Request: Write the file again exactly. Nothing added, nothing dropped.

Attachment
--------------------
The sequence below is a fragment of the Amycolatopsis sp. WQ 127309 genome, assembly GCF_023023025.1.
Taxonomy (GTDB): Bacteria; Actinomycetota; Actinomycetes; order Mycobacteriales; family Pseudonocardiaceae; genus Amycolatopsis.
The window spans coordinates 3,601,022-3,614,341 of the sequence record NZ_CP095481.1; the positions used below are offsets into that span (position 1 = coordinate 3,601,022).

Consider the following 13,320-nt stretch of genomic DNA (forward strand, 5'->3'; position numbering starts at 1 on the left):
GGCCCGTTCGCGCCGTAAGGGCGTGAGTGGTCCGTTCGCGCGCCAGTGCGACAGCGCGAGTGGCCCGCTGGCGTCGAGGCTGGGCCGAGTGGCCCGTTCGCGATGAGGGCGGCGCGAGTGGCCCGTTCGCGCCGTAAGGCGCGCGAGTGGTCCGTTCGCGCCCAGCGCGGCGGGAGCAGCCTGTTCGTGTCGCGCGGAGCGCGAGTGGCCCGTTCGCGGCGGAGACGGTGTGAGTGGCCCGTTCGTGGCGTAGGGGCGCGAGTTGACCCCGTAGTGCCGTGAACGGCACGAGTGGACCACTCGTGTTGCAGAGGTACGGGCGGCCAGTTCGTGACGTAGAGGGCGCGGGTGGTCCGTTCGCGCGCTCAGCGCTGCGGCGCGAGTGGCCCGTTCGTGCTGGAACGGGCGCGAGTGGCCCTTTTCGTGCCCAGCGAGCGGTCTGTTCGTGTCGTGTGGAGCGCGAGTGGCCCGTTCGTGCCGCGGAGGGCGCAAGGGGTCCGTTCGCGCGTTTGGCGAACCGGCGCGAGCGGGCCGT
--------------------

The sequence below is a fragment of the Amycolatopsis sp. WQ 127309 genome, assembly GCF_023023025.1.
Taxonomy (GTDB): Bacteria; Actinomycetota; Actinomycetes; order Mycobacteriales; family Pseudonocardiaceae; genus Amycolatopsis.
The window spans coordinates 3,601,022-3,614,341 of the sequence record NZ_CP095481.1; the positions used below are offsets into that span (position 1 = coordinate 3,601,022).

Consider the following 13,320-nt stretch of genomic DNA (forward strand, 5'->3'; position numbering starts at 1 on the left):
GGCCCGTTCGCGCCGTAAGGGCGTGAGTGGTCCGTTCGCGCGCCAGTGCGACAGCGCGAGTGGCCCGCTGGCGTCGAGGCTGGGCCGAGTGGCCCGTTCGCGATGAGGGCGGCGCGAGTGGCCCGTTCGCGCCGTAAGGCGCGCGAGTGGTCCGTTCGCGCCCAGCGCGGCGGGAGCAGCCTGTTCGTGTCGCGCGGAGCGCGAGTGGCCCGTTCGCGGCGGAGACGGTGTGAGTGGCCCGTTCGTGGCGTAGGGGCGCGAGTTGACCCCGTAGTGCCGTGAACGGCACGAGTGGACCACTCGTGTTGCAGAGGTACGGGCGGCCAGTTCGTGACGTAGAGGGCGCGGGTGGTCCGTTCGCGCGCTCAGCGCTGCGGCGCGAGTGGCCCGTTCGTGCTGGAACGGGCGCGAGTGGCCCTTTTCGTGCCCAGCGAGCGGTCTGTTCGTGTCGTGTGGAGCGCGAGTGGCCCGTTCGTGCCGCGGAGGGCGCAAGGGGTCCGTTCGCGCGTTTGGCGAACCGGCGCGAGCGGGCCGT